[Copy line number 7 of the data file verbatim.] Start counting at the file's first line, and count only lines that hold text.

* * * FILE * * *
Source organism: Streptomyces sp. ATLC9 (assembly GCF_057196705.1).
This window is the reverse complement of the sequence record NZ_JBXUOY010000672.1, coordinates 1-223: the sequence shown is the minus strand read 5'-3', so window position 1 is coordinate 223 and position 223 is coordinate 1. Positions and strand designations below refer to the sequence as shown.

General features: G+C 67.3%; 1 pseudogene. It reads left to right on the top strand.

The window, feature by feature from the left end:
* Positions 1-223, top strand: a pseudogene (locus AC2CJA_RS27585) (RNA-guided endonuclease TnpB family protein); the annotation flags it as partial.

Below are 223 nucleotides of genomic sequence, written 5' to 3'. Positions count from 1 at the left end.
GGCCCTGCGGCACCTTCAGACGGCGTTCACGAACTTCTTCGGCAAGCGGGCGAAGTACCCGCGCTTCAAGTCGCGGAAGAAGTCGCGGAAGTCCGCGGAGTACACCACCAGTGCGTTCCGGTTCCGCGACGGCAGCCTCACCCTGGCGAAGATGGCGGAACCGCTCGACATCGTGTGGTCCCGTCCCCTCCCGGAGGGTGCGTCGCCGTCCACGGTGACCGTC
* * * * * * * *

GGCCCTGCGGCACCTTCAGACGGCGTTCACGAACTTCTTCGGCAAGCGGGCGAAGTACCCGCGCTTCAAGTCGCGGAAGAAGTCGCGGAAGTCCGCGGAGTACACCACCAGTGCGTTCCGGTTCCGCGACGGCAGCCTCACCCTGGCGAAGATGGCGGAACCGCTCGACATCGTGTGGTCCCGTCCCCTCCCGGAGGGTGCGTCGCCGTCCACGGTGACCGTC